At the turn of the year I traveled in Ukraine again. This time I was in Volhynia (Volhyn), a historical region between Galicia and Belarus. My trip took me to Trochenbrod, Lutsk, Rivne, Dubno and Ostroh. Back in Lviv, I made an excursion to Olesko and Busk in Galicia. Now I have completed a selection of black and white photos of the trip.
Again, I was travelling with Vasyl and Renata. I highly appreciate both of them – because of their kindness and because of their excellent knowledge of local history. My journey is slowly coming to an end and it was a final opportunity to explore Galicia during this trip. Olesko and Busk were the places we went to.
What can I say about Rivne, the city where I stayed for my trips to Ostroh and Dubno? Very little is left from old Rivne. The city was rebuilt after the war in Stalin style. The suburbs consist mainly of Soviet apartment blocks from the Brezhnev era. In the center is a huge theater – sculptures dance on its roof into a bright future that never took place.
In Dubno probably more historical substance is preserved then in much larger Rivne, where I stay in a hotel. At the market square a number of typical Jewish functional houses are still standing, with a shop in the ground floor and an apartment with balcony on the first floor. One of Dubno’s most important monuments is the former synagogue. It is easy to find and is located in close vicinity to the central market square.
The synagogue of Ostroh is in a sad state. However, the Jewish cemetery was found in surprisingly good condition during my today’s visit. I have rarely seen such a well-kept Jewish cemetery in Ukraine.Continue reading
Volhynia was ruled from Lutsk for centuries. The impressive fortress that was never conquered throughout its history, still bears witness of this periode. The massive towers of the fortress are without doubt the landmark of the city, but there is more to discover. Join me on a walk through Lutsk with its multiethnic past and present!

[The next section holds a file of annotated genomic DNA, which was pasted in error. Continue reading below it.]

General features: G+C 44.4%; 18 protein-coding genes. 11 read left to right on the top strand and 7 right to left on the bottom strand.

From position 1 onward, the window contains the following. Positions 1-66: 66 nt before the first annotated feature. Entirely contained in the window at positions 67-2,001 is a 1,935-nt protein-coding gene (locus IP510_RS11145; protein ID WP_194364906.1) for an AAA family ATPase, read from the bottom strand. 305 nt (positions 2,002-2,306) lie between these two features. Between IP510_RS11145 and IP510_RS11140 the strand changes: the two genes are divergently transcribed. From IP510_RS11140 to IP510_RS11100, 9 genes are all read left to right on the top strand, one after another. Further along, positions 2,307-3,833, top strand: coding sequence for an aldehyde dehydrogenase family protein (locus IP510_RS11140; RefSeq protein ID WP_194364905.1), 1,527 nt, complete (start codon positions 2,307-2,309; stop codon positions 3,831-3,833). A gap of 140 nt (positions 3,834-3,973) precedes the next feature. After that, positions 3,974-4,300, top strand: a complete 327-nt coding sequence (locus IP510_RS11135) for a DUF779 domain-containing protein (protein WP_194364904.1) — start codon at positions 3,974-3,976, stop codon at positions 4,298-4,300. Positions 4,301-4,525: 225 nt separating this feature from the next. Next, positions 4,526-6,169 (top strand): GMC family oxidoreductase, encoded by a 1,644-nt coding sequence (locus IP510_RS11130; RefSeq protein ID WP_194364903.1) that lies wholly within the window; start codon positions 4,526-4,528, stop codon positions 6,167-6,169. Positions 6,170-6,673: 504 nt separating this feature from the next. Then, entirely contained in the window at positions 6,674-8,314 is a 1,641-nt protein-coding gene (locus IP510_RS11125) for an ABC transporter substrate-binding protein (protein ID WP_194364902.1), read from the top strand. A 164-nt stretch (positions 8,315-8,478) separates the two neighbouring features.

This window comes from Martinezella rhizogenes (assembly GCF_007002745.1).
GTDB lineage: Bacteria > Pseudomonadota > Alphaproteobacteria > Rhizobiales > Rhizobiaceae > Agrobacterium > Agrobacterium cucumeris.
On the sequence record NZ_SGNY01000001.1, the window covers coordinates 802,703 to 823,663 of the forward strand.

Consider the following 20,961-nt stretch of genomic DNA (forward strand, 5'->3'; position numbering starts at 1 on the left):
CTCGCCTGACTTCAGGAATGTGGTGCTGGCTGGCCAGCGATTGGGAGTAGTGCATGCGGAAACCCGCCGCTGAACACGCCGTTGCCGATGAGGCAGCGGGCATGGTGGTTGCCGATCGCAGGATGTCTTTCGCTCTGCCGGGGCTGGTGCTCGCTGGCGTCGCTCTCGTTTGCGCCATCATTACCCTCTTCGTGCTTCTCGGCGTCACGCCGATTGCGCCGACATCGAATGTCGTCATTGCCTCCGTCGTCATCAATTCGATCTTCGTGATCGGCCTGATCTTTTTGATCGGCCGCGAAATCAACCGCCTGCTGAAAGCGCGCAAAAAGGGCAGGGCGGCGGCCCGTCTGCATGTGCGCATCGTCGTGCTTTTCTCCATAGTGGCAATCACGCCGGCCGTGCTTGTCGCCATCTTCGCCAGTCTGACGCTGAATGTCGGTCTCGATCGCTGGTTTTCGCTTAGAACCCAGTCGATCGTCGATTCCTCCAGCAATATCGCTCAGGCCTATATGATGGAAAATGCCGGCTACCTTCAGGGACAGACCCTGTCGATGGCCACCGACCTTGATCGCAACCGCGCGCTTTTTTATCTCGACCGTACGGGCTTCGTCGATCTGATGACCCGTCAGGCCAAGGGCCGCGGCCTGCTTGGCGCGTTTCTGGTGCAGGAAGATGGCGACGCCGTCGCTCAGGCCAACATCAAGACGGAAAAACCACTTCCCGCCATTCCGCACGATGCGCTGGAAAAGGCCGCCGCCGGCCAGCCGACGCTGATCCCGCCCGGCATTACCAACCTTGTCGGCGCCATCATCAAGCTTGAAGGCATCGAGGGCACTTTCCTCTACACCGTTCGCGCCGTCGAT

Trochenbrod (Trachimbrod, Sofiyovka) was an all-Jewish town that was completely wiped out. Not a single stone has been preserved from a place with formerly 6,000 residents. Nevertheless Trochenbrod has a unique afterlife – the place became famous through Jonathan Safran Foer’s novel “Everything Is Illuminated” and the film adaptation by the same title. Like many others, I thought Trochenbrod was fiction. But Trochenbrod existed.
After so many years of returning, it is a kind of homecoming when I go back to Lviv (Lwow, Lemberg). This time, Lviv welcomed me with snow. Upon my arrival at the airport heavy white snowflakes were falling and now it looks like it will not stop. A nice start for a new journey.
Many of you followed my wanderings through Galicia and Bukovina and I’m grateful to you and your comments. With me was my old camera; I took photos whenever I was travelling in the last two years. Classic black and white photography. Thanks to the Rhineland Regional Association I’m now able to publish some of my photos as a book.
Today I received the scans of the films shot during the recent trip to Krakow. Without further comments I post here a first selection of pictures. They were taken on a foggy day at the two Jewish cemeteries of the city and at the site of former Plaszow concentration camp. If you like to learn more about the trip you should read the posts from October 30 and November 1.